Consumption picks up again in the United States, inflation in ambush

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Optimism appears to be resurfacing in the United States, where consumer spending surged in January, as President Joe Biden redoubles his efforts to get his $ 1.9 trillion bailout approved, however, raising fears of overheating economy.

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U.S. consumer spending in January was 5.3% higher than in December, 7.4% higher than in January 2020, according to data released by the Commerce Department on Wednesday.

This increase is the first after three months of decline.

“The only logical explanation (…) is that the second round of stimulus measures hit its target and was spent almost immediately,” said economist Joel Naroff in a note.

The bank accounts of American households have indeed been bailed out a bit by the $ 900 billion stimulus plan adopted in Congress at the end of December and ratified by Donald Trump, after months of negotiations.

Checks of $ 600 per person and extended unemployment benefits enabled them to purchase electronics, furniture and household items, books, musical instruments, sports and recreation items.

Even bars and restaurants, which are particularly hard hit by the crisis, have seen their sales rise for the first time since September.

Too much or too little

For President Joe Biden, we must now do more, and help the world’s leading economy to extricate itself from this unprecedented crisis.

He strongly pleads for a new injection of public money, and has been defending his $ 1,900 billion rescue plan for a month.

Consumption picks up again in the United States, inflation in ambush

The envelope provides for the acceleration of vaccinations against Covid-19, the reopening of schools, aid to businesses and households in difficulty, but also to cities and states of the country so that they do not have to fire their firefighters , police officers and teachers.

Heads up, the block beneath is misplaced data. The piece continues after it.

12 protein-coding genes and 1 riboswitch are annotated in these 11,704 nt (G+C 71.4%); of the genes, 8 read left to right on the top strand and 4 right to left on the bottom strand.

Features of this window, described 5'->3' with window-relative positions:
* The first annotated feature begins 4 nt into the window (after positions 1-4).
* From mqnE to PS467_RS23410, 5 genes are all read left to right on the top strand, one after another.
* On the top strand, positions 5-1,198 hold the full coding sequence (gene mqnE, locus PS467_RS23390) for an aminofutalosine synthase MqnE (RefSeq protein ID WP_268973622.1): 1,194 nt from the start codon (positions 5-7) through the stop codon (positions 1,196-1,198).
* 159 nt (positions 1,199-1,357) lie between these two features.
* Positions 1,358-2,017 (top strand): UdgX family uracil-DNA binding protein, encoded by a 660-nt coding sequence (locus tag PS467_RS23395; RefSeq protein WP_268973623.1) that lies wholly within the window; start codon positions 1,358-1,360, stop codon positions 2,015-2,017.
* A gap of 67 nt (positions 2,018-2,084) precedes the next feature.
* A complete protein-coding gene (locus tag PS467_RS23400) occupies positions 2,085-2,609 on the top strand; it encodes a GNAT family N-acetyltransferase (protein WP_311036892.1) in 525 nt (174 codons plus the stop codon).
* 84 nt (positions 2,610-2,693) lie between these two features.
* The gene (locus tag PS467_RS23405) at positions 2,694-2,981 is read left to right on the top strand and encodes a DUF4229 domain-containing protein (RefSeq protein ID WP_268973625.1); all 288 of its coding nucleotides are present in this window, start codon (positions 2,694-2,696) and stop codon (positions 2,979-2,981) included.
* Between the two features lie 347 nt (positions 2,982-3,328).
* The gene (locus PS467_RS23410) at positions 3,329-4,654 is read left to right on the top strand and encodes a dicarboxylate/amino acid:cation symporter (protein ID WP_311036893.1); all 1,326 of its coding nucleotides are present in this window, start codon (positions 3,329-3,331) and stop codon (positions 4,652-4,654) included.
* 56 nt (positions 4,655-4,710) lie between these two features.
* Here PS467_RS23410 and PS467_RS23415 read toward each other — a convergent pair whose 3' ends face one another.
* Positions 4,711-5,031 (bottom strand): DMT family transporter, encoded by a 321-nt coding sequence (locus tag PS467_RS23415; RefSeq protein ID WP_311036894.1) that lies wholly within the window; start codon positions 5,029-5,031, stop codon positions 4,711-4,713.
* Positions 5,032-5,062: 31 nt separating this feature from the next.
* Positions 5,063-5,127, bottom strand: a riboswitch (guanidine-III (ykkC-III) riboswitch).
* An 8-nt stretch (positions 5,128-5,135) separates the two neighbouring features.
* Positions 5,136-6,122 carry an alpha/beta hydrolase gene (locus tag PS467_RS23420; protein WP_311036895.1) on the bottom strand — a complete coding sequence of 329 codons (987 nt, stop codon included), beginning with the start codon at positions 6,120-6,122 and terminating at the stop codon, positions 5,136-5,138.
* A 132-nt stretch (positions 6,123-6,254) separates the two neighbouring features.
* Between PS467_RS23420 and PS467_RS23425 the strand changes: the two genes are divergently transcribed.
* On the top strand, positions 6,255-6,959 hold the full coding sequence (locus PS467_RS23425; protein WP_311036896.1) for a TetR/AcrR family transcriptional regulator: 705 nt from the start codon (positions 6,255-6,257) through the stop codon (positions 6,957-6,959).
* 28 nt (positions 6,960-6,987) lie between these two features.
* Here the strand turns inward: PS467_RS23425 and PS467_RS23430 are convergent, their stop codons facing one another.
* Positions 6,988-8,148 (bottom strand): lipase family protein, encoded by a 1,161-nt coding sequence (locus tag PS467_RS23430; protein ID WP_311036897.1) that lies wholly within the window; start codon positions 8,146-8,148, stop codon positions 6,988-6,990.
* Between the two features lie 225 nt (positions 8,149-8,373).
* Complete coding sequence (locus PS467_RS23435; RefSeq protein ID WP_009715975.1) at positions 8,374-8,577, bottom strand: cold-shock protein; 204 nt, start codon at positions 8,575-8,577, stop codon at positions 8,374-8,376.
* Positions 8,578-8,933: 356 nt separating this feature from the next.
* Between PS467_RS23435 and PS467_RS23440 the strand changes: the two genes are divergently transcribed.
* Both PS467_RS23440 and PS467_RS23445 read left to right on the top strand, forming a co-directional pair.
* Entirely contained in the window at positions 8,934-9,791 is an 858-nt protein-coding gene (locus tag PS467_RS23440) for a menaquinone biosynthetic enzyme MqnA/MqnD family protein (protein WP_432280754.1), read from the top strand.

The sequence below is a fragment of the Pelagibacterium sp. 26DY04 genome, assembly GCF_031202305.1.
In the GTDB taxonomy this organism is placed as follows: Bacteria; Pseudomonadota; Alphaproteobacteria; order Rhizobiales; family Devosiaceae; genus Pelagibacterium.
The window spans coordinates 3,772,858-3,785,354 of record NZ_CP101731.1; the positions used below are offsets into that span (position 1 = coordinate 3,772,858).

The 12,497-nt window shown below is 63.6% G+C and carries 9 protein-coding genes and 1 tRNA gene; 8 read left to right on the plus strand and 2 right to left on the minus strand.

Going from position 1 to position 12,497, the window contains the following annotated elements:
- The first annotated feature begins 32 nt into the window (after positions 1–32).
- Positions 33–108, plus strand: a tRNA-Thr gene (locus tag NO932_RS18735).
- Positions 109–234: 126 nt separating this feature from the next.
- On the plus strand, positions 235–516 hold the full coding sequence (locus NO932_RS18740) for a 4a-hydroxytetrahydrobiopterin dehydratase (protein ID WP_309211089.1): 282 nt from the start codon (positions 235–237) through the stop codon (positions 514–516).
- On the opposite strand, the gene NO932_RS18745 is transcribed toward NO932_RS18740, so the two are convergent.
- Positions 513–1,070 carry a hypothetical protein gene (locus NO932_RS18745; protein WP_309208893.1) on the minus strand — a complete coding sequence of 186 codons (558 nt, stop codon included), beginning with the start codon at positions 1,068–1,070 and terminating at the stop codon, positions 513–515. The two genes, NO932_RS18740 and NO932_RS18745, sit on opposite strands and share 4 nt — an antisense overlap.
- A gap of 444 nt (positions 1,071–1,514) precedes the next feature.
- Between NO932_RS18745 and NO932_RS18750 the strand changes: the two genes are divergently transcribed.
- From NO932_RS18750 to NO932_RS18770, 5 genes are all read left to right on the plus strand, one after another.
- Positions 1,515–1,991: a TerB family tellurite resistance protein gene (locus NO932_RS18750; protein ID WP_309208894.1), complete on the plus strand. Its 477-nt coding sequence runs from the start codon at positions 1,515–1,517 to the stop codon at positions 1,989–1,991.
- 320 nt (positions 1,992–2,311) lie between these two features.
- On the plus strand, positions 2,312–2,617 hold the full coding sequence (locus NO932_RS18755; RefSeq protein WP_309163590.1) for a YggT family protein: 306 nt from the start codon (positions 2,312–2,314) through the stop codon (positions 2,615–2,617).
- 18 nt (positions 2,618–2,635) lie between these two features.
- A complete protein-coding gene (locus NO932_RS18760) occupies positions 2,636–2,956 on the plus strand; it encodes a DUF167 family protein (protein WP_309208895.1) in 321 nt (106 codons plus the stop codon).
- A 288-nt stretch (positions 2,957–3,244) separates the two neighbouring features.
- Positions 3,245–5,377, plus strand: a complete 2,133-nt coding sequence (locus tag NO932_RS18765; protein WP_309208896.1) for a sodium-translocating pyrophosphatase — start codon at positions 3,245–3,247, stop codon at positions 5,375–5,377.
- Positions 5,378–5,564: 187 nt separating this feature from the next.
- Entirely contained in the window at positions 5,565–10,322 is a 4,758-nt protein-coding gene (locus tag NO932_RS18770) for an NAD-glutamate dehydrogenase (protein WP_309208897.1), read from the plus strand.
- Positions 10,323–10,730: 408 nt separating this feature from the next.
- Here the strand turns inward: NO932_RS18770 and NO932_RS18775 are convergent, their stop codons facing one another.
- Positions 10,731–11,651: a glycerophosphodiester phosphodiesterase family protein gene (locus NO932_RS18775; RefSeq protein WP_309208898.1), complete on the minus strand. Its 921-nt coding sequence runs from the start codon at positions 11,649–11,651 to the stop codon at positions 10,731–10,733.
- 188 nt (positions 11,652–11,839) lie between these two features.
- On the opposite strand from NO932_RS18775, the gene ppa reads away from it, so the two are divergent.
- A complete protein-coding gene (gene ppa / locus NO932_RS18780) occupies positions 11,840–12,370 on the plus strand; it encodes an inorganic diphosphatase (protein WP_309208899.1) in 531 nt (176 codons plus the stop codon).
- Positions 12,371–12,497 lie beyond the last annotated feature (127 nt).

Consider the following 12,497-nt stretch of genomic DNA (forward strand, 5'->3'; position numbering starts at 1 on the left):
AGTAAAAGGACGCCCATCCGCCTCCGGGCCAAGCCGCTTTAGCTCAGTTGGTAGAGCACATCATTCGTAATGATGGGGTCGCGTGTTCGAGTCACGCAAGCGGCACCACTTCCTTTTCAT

The Biden administration believes that it is better to do too much rather than not enough, supported by some economists who consider this assistance essential in particular in the face of unemployment which still affects more than 20 million people.

But others fear a runaway, and a sharp rise in prices, like Larry Summers, former Secretary of the Treasury to Bill Clinton and main economic advisor to Barack Obama, who fears “inflationary pressures unheard of for a generation”.

The question is above all whether this price increase will be lasting or only temporary – linked in particular to a comparison effect with the low prices of spring 2020 and to the runaway after a year of restrictions.

Unprecedented jump in producer prices

The members of the monetary committee of the American Central Bank (Fed), who watch closely the evolution of prices to establish their monetary policy, lean for provisional inflation, according to the minutes of their meeting in January, published on Wednesday.

“Many participants (at the meeting) stressed the importance of distinguishing between one-off changes in prices and changes in the underlying trend of inflation”, details this report.

Thus, according to them, “changes in relative prices could temporarily increase measured inflation, but would probably not have a lasting effect.”

The Fed has insisted that it will keep its rates very low to support the economy until full employment returns and will continue to flood the markets with liquidity via monthly asset purchases to the tune of $ 120 billion. It is even ready for that to accept an inflation temporarily higher than its objective of 2%.

Consumption picks up again in the United States, inflation in ambush

Prices rose 1.3% in 2020 in the United States alone.

The producer price index, that is, the prices paid by manufacturers, climbed 1.3% in January, marking its largest increase since the monitoring of this indicator began in December 2009. The prices of services drove this increase.

“It is unlikely that the pressure on prices will continue, given the excess capacity of the economy,” says Rubeela Farooqi, economist at HFE.

“This rebound reflects a recovery in demand and pressures related to a bottleneck which should stabilize in the coming months”, also believes Mahir Rasheed, of Oxford Economics.

The bond market has sounded a wake-up call since Tuesday, with interest rates on 10-year Treasuries at their highest in almost a year.